Forward Thinking

No Divisions Between Jews When Rockets Fly

By Steven C. Wernick

Steven C. Wernick

Like many Jewish leaders, I have devoted the majority of my professional life to advocating on behalf of my denomination. Sometimes the need is concrete, other times ideological. From supporting the worldwide network of the 600-plus Conservative kehillot to agitating on behalf of a Judaism that is pluralistic, intellectually compelling and rooted in tradition, my religious identity is often inextricable from my personal Jewish “brand.”

Much of this is unavoidable. Not a month goes by without an invitation to speak about a topic of endless fascination to the Jewish public: the current state of Conservative Judaism. Whether joining together with the heads of my sister organizations to construct a wide lens view or honing on a particular geography — I will be moderating a panel discussion on the renaissance of Conservative Judaism on Manhattan’s East Side in December — I declare myself, time and again, a spokesperson for Conservative Judaism.

But I was reminded of the limits of denominationalism this past week in the course of my hastily arranged Solidarity Tour to Israel on Day 7 of Operation Pillar of Defense. Organized by the Conference of Presidents of Major Jewish Organizations, I joined with a group of North American Jewish leaders from United Synagogue to the Union for Reform Judaism to the Orthodox Union to the Jewish Federations of North America and other Zionist groups.

Together, we visited the mayors of the cities most affected by Hamas missiles, the injured civilians and soldiers, the damaged property, the brave Israeli citizens under threat of extinction every single day. Together we met with Israeli president Shimon Peres. Together we boarded buses from Ashkelon to Beer Sheva to Jerusalem, united as Jews, representatives of our denominations, yes, but stripped of the agendas that occupy us back in our offices in North America.

Read more


Permalink | | Share | Email | Print | Filed under: reform, pillar of defense, orthodox, jewish, israel, hamas, conservative, rocket

What's the Gaza 'Game Over' Strategy?

By Nathan Jeffay

getty images

Since Israel launched Operation Pillar of Defense on Wednesday, fighting around the Israel-Gaza border has been intense. The death toll stands at three on the Israeli side and 13 on the Palestinian side. A few minutes a rocket wounded ago three Israeli soldiers.

In the last 24 hours, 138 rockets from Gaza has struck Israel and Israel has targeted 156 sites in Gaza. Israel appears to have achieved some of its significant aims, in assassinating Hamas leader Ahmed Jabari and eliminating large stocks of Hamas’ long-range rockets which it feared could be used to retaliate deep in to Israel.

And so the question is: What does Israel want now? How long will it continue with its offensive?

Israel’s security cabinet is being vague in the information put out to journalists today. It decided “to continue vigorous action against the terrorist infrastructures operating from the Gaza Strip against the civilian population in Israel in order to bring about an improvement in the security reality and allow a normal life for the residents of the State of Israel.”

Unless the aim is to end Hamas rule in Gaza which seems highly unlikely, there’s no single moment when a light flashes in Israel announcing “Game Over” or “Misssion Complete.” The various comments of Defense Minister Ehud Barak don’t give any better insight in to what is planned. Naturally, the concern isn’t that this information isn’t being made public, but rather that it stands undecided.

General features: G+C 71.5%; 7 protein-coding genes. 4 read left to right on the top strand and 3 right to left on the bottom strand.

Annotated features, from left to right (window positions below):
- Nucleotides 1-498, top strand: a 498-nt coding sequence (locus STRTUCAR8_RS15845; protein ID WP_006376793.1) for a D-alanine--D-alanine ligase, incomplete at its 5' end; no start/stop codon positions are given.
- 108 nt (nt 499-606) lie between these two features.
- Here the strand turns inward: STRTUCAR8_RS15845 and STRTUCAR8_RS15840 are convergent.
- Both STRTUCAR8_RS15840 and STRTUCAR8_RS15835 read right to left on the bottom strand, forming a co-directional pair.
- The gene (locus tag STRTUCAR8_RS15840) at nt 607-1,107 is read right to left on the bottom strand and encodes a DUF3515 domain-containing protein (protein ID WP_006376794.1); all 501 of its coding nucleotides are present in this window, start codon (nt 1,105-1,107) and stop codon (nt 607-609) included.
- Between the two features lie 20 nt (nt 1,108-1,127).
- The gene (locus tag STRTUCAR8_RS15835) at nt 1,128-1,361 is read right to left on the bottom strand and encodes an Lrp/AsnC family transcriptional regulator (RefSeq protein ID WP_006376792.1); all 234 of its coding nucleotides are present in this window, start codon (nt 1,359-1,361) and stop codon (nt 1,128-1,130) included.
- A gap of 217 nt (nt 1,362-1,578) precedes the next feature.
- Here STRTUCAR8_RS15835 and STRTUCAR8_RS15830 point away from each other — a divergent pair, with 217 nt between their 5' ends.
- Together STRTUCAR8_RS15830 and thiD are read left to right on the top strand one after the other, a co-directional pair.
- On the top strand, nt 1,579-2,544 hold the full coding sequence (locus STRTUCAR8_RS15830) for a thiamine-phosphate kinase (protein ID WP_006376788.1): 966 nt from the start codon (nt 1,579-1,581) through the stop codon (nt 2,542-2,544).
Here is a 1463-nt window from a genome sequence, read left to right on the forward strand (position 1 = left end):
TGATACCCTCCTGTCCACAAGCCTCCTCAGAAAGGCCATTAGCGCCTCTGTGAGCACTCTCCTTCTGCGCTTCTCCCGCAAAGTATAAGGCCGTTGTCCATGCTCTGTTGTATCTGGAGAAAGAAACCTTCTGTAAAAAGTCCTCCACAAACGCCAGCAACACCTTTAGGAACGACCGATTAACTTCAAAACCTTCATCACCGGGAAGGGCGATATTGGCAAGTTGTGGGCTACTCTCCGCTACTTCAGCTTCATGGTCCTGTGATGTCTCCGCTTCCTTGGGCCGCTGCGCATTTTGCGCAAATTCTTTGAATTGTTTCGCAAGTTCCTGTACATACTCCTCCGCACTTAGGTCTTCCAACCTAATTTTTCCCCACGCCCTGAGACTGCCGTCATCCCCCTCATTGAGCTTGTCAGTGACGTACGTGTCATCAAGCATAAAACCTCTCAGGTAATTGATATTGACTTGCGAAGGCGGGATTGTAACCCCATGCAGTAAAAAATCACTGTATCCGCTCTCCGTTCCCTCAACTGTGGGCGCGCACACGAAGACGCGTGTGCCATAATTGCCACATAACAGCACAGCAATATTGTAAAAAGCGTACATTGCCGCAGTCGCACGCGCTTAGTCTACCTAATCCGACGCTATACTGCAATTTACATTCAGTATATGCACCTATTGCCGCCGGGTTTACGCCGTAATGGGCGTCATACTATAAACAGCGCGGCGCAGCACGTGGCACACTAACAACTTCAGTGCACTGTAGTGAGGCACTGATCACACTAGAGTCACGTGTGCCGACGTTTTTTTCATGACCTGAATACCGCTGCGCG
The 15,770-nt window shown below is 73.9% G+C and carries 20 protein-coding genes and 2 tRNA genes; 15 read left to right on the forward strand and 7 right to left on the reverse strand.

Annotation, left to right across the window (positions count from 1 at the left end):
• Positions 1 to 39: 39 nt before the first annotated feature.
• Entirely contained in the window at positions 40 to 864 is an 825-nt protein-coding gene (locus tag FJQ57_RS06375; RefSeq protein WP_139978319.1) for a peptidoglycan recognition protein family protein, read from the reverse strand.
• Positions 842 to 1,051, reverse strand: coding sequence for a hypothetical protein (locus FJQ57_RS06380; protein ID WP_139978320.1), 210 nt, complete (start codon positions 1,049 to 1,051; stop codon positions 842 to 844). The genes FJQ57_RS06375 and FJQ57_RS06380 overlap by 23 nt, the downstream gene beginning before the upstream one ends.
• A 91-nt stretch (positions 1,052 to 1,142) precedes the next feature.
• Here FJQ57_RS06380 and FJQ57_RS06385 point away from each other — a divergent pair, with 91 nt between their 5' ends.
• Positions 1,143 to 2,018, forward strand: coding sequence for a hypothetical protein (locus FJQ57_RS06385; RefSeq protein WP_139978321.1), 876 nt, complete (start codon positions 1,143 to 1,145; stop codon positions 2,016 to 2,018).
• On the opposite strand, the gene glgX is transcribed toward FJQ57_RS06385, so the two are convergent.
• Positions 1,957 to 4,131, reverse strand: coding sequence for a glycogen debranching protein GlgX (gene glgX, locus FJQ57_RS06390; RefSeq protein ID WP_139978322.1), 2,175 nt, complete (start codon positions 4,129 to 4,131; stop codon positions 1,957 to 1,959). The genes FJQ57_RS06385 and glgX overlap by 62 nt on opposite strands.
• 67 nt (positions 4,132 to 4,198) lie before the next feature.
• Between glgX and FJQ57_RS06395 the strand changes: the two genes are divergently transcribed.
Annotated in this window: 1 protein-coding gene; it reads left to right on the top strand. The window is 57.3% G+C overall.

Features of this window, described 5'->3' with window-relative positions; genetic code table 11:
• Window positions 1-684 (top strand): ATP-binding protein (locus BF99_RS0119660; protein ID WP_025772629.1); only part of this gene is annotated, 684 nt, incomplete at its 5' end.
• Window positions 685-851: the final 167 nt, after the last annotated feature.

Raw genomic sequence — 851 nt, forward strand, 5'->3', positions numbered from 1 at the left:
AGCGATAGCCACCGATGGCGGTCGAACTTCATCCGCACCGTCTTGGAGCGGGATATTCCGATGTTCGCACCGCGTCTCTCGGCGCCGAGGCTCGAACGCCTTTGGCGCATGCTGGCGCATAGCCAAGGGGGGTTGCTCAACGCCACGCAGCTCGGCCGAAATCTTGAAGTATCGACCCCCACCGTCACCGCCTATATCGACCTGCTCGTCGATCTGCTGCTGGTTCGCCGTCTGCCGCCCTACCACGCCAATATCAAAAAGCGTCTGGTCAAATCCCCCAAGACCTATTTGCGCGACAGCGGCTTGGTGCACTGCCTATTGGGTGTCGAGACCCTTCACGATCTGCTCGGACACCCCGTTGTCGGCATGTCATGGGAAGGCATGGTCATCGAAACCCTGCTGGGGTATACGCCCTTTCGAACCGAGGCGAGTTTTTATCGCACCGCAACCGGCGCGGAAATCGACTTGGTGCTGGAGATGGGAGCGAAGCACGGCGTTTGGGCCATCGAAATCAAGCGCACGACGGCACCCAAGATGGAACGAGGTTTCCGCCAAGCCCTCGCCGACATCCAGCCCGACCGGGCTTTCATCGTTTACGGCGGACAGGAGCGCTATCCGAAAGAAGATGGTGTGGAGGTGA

After Operation Cast Lead, it was widely said that Israel didn’t know when to stop and try to calm the situation. This time around, Hamas, having been humiliated with the killing of such a high-profile leader will need to appear vengeful to its followers, and will be hesitant to stop firing. The ball is in Israel’s court, but is a firm game plan there too?

Read more


Permalink | | Share | Email | Print | Filed under: pillar of defense, rockets, palestinian, jewish, israel, gaza




Find us on Facebook!
  • A Ukrainian rabbi says he thinks the leaflets ordering Jews in restive Donetsk to 'register' were a hoax. But the disturbing story still won't die.
  • Some snacks to help you get through the second half of Passover.
  • You wouldn't think that a Soviet-Jewish immigrant would find much in common with Gabriel Garcia Marquez. But the famed novelist once helped one man find his first love. http://jd.fo/f3JiS
  • Can you relate?
  • The Forverts' "Bintel Brief" advice column ran for more than 65 years. Now it's getting a second life — as a cartoon.
  • Half of this Hillel's members believe Jesus was the Messiah.
  • Vinyl isn't just for hipsters and hippies. Israeli photographer Eilan Paz documents the most astonishing record collections from around the world:http://jd.fo/g3IyM
  • Could Spider-Man be Jewish? Andrew Garfield thinks so.
  • Most tasteless video ever? A new video shows Jesus Christ dying at Auschwitz.
  • "It’s the smell that hits me first — musty, almost sweet, emanating from the green felt that cradles each piece of silver cutlery in its own place." Only one week left to submit! Tell us the story of your family's Jewish heirloom.
  • Mazel tov to Chelsea Clinton and Marc Mezvinsky!
  • If it's true, it's pretty terrifying news.
  • “My mom went to cook at the White House and all I got was this tiny piece of leftover raspberry ganache."
  • Planning on catching "Fading Gigolo" this weekend? Read our review.
  • from-cache

Would you like to receive updates about new stories?




















We will not share your e-mail address or other personal information.

Already subscribed? Manage your subscription.